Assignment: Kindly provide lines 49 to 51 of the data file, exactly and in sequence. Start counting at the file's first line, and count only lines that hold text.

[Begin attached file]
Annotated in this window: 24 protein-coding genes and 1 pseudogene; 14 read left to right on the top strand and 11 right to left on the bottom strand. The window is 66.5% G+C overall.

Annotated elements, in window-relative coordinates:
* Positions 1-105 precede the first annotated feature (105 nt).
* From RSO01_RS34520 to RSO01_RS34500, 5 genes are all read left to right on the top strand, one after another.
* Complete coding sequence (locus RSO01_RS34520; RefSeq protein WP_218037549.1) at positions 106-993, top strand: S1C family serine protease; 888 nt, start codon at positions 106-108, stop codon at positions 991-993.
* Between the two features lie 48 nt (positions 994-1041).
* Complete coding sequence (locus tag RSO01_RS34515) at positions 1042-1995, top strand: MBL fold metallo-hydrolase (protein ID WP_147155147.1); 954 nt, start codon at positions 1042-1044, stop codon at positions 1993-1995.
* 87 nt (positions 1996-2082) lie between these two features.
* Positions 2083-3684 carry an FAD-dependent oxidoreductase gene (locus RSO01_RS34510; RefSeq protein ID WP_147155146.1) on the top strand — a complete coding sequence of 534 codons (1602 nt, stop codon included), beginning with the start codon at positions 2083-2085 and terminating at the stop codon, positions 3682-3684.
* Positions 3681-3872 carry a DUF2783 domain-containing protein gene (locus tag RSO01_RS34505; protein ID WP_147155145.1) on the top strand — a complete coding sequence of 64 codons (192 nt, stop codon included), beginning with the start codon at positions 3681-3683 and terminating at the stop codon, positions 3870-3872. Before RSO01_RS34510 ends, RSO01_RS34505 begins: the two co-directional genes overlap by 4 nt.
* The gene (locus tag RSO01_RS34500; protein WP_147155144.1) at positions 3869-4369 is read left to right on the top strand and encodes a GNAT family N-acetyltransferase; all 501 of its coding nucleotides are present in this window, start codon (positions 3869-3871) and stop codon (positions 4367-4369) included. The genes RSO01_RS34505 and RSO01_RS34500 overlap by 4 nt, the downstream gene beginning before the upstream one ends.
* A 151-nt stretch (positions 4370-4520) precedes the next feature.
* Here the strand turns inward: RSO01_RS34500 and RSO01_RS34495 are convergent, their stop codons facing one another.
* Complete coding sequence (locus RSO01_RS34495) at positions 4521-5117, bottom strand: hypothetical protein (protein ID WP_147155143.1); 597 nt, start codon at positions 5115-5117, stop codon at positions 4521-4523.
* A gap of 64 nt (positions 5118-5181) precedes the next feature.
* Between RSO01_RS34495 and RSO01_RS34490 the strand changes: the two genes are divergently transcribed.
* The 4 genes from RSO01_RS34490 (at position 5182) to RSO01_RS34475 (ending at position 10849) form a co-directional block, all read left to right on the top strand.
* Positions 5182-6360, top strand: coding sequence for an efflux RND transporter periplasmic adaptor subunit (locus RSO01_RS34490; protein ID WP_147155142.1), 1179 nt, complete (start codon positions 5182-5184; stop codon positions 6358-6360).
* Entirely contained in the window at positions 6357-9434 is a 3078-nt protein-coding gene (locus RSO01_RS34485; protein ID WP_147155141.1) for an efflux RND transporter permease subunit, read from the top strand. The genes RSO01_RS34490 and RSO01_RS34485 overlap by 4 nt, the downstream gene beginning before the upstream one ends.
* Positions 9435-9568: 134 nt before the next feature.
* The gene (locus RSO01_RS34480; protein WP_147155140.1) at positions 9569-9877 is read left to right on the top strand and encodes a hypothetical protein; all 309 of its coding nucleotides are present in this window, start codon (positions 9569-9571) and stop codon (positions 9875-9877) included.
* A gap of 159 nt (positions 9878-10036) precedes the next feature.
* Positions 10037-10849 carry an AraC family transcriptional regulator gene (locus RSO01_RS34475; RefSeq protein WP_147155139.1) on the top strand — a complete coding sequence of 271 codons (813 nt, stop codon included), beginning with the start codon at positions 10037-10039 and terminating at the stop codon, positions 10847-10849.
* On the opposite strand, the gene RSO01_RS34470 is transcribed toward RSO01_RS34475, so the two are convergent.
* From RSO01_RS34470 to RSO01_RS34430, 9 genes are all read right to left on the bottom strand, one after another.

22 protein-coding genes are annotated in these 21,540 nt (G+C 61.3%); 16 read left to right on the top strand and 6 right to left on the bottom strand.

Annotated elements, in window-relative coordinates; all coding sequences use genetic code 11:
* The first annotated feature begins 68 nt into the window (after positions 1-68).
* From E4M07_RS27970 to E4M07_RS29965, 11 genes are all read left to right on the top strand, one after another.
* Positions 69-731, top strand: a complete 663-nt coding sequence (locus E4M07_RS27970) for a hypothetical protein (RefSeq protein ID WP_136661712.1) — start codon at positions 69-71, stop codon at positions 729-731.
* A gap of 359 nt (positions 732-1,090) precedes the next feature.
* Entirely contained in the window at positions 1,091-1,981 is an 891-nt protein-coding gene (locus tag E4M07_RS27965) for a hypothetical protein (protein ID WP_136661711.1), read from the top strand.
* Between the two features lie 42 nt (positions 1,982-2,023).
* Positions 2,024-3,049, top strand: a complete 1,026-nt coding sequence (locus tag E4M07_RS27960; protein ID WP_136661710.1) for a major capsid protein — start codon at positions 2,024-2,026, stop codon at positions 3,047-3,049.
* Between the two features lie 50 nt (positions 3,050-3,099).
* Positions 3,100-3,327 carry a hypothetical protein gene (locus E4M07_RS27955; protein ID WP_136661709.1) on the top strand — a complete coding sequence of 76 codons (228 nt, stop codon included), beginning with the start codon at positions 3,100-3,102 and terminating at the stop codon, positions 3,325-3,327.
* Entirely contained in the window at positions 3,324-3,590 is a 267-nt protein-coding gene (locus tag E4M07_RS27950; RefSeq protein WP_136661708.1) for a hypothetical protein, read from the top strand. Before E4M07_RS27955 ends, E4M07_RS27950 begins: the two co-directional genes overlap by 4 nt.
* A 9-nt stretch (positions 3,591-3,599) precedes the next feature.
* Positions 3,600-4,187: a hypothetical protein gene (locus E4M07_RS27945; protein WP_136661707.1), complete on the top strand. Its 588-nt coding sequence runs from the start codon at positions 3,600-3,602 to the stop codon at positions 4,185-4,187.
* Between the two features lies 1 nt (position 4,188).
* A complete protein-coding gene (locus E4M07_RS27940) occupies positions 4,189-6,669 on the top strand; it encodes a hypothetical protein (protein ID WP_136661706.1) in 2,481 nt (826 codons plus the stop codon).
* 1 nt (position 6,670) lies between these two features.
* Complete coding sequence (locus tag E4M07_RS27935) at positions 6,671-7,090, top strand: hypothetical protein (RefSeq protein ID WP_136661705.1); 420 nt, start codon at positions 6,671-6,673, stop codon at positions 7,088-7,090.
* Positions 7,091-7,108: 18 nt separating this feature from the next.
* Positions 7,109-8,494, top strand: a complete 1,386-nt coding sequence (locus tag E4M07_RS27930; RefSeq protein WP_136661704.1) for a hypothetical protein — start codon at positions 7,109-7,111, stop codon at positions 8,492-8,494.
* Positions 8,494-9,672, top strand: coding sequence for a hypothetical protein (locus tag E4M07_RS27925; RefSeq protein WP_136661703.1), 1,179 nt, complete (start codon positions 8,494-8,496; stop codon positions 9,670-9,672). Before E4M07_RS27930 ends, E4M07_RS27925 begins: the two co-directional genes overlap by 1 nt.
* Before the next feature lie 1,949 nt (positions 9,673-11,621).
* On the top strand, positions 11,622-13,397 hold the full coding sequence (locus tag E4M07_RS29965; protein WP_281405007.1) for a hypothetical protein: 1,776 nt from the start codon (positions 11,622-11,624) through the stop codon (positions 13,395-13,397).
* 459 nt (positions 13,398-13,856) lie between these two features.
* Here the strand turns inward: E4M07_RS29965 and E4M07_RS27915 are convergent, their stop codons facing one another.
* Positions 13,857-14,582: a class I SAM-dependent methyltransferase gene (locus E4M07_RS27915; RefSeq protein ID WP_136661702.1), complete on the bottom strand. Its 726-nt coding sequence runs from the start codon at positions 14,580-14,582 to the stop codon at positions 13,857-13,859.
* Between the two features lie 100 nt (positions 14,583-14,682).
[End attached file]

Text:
* 459 nt (positions 13,398-13,856) lie between these two features.
* Here the strand turns inward: E4M07_RS29965 and E4M07_RS27915 are convergent, their stop codons facing one another.
* Positions 13,857-14,582: a class I SAM-dependent methyltransferase gene (locus E4M07_RS27915; RefSeq protein ID WP_136661702.1), complete on the bottom strand. Its 726-nt coding sequence runs from the start codon at positions 14,580-14,582 to the stop codon at positions 13,857-13,859.